Problems and Purpose
The New Jersey Tax Assembly was created to address the way in which the state of New Jersey structured and increased tax revenues for government services. The state tax system was seen by many people from diverse backgrounds as unfair and not adequate providing the funding needed for services that residents and businesses want. These problems were the result of a series of laws passed at different times for different reasons and to meet different needs. Moreover, Government inaction was commonly attributed to the reluctance of politicians to address a hot topic issue which could displease their constituents.
The Citizens’ Tax Assembly was meant to be an environment where citizens could confront tax reform issues without the pressure of pleasing a district with their decisions. This forum was meant to provide the necessary framework in which citizens are able to participate in a productive and meaningful manner to the improvement of New Jersey’s system of taxes.
The main aim of the Tax Assembly was to give the New Jersey’s citizens the opportunity of taking the matters in their own hands and to provide rational solutions to the existing tax issues. Furthermore, the creation of this forum was also based on the idea of providing help for policymakers in order for them to better understand what is most important to citizens when it comes to taxes and tax reforms.
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Organizing Entities and Funding
In 2000, a group of New Jersey citizens concerned about public policy issues formed an organization in order to explore ways of solving the current problems of the state. People from various backgrounds, such as business, policy or nonprofit sectors, joined the group which eventually came to call itself “The New Jersey Coalition for the Public Good” (NJCPG). At the time when the Coalition was in the process of its creation, the average New Jersey property owner was paying twice the national average and the situation was worsening. Coming to the conclusion that the New Jersey tax system is excessive and even unfair and that elected officials are unable to resolve these longstanding problems, one of the first issues tackled by the members of the Coalition was tax reform.
The Coalition took the lead and began raising money in 2002 for the creation of the Citizens’ Tax Assembly, a framework which was meant to engage New Jersey citizens in the improvement of the tax system. In March 2003, the Coalition hired Public Agenda, a New York-based nonprofit organization that specializes in nonpartisan public opinion research, citizen education materials and public engagement initiatives. Public Agenda had the role of assisting the Citizens’ Tax Assembly in the process of organization and also in framing the issues for discussion. In the end, the Assembly’s design emerged out of the Coalition’s ideas, experience and goals and the Public Agenda, which brought to the initiative a set of tested community dialogue principles and practices.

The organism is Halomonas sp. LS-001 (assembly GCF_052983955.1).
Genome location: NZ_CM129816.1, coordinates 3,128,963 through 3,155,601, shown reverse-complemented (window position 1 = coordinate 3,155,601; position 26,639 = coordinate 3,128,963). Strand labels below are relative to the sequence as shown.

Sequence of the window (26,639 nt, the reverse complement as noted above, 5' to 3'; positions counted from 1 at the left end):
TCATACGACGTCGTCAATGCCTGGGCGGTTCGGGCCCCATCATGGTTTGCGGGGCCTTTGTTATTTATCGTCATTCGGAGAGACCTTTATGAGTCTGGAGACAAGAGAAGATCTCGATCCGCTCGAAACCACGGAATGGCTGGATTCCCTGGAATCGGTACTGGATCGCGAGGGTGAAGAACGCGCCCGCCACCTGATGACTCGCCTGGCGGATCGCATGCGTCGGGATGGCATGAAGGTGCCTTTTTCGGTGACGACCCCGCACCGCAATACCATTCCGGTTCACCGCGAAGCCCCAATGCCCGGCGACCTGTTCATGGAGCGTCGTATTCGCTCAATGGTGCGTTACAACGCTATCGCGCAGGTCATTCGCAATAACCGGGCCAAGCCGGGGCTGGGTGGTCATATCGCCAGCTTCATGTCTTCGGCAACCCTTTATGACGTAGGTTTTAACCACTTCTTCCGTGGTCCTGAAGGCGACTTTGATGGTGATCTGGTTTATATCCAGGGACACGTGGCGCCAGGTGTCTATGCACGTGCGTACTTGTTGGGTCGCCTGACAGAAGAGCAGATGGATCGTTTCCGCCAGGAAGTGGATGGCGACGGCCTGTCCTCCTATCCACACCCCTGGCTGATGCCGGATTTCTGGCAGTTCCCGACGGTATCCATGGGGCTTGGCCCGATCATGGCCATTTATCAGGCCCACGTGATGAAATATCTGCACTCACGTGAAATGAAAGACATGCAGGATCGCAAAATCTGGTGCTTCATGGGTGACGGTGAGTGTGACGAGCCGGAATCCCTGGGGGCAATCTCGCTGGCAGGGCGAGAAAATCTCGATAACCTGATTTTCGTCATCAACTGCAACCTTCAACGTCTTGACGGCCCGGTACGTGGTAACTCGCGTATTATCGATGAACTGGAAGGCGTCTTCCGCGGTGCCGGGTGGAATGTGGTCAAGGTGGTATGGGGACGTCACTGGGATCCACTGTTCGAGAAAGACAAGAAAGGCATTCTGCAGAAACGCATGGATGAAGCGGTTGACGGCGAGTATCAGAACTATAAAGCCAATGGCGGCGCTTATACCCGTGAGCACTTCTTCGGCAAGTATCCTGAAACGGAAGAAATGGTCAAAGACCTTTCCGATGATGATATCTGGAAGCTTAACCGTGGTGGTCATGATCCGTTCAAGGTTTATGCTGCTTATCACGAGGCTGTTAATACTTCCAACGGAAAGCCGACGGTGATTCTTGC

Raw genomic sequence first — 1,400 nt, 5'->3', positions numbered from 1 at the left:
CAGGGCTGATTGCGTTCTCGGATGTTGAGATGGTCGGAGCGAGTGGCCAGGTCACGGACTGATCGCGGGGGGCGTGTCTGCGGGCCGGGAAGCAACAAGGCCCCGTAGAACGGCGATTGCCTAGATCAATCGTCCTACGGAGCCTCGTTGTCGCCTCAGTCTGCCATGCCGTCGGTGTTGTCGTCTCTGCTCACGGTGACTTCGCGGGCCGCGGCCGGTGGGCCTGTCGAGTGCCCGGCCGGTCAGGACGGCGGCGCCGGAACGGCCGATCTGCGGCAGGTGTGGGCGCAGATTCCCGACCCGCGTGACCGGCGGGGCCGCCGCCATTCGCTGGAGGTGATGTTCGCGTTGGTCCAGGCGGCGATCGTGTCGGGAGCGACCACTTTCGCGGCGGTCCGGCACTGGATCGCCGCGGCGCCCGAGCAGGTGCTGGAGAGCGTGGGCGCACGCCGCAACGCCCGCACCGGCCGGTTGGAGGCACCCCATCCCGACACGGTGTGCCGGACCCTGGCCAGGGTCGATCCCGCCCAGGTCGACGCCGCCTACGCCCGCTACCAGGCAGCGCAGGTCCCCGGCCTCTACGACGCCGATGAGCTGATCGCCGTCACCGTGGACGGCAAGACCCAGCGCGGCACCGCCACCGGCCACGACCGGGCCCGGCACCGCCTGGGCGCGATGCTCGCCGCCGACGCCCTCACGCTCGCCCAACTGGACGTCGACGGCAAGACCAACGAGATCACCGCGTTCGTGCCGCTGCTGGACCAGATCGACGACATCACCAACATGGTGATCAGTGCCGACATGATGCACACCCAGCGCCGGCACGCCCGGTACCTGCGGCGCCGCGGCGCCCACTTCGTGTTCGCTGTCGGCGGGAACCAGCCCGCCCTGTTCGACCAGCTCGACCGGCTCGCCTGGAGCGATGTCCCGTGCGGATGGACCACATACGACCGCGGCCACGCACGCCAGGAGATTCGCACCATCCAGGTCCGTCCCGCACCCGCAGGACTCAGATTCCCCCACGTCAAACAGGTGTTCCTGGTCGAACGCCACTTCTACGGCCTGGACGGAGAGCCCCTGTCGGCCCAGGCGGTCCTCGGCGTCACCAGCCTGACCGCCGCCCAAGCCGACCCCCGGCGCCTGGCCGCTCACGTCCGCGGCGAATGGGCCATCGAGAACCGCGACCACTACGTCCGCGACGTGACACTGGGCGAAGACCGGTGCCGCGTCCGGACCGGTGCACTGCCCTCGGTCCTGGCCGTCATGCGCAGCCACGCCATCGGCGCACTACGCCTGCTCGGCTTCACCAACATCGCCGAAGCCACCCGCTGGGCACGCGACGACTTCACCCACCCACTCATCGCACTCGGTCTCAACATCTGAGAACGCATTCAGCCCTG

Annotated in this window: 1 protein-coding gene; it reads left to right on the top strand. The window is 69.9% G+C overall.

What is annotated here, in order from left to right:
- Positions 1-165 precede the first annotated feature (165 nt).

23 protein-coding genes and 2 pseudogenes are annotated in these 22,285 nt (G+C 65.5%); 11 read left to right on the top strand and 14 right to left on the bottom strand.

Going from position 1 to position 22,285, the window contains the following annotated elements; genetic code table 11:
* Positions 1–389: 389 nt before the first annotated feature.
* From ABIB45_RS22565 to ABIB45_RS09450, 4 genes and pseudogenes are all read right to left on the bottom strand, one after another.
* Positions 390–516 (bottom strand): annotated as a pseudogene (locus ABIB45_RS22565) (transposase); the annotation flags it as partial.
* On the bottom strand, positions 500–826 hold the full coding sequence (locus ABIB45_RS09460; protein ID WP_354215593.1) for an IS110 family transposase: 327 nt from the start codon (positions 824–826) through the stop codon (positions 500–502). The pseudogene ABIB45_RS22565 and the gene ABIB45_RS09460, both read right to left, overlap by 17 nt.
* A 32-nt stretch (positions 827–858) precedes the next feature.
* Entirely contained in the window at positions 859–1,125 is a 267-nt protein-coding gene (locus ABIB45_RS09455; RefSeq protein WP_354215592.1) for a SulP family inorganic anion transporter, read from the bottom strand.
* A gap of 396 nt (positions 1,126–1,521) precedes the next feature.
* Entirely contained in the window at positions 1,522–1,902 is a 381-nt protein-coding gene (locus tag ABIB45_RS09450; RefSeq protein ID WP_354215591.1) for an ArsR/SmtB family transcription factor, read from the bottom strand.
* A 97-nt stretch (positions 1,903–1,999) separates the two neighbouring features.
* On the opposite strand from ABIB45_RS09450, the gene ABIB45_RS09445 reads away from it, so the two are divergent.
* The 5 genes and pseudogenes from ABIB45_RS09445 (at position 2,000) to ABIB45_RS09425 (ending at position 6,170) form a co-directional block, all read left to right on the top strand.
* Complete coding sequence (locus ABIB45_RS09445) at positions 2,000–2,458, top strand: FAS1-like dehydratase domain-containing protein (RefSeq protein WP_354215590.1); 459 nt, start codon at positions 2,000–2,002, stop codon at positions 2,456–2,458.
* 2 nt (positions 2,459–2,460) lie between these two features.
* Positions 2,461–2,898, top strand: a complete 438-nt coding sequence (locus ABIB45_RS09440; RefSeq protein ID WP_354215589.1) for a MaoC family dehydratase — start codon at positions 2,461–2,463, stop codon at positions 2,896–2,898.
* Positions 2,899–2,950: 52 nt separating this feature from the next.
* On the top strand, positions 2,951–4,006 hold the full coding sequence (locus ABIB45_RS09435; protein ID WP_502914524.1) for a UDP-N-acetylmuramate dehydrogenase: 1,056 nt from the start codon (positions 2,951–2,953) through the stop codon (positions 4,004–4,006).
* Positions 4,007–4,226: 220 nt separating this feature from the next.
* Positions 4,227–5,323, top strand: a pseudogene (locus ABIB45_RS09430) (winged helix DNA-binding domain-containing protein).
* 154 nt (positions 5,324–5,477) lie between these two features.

Participant Recruitment and Selection
The selection of the participants for the Tax Assembly was of critical importance to the members of the Coalition because the sample was meant to be an accurate representation of the state’s total population. Therefore, their selection was based on criteria regarding demographics but also their opinions, positions, and experience with the issue. The ideal members were not tax or policy experts, but concerned citizens with a strong motivation for reforming the tax system.
Based on these rules, the organizers put all their efforts into the recruiting process. Eventually, they laid out a comprehensive methodology to ensure and appropriate and legitimate selections of the candidates. The Coalition sent letters to more than 2,000 leaders of organizations across New Jersey asking for nominees to be considered as delegates. Furthermore, newspaper ads were used in order for those interested in the matter of taxes to nominate themselves. Around 600 nominees showed their interest of being a delegate of the Citizens’ Tax Assembly. The Coalition randomly selected 100 participants based on gender and other demographic criteria.
Methods and Tools Used
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Deliberation, Decisions and Public Interaction
After the selection of the delegates, Public Agenda conducted several focus groups across New Jersey with the aim of getting a sense of how citizens generally think and talk about the tax system. The purpose of this study was to understand before actually developing the materials for the delegates what issues might arise and to have a sense of the various directions in which the discussions might go. The information that resulted from the study was used to produce a Participation Guide for the Citizens’ Tax Assembly, namely background material that helped the participants form their opinions. The guide represented a framework of alternative approaches to developing tax policies that encouraged delegates to participate in the conversation by being aware at the same time of the wide range of existing views and choices. Public Agenda helped the Coalition also by providing a set of videos to help delegates understand the situation of the tax system.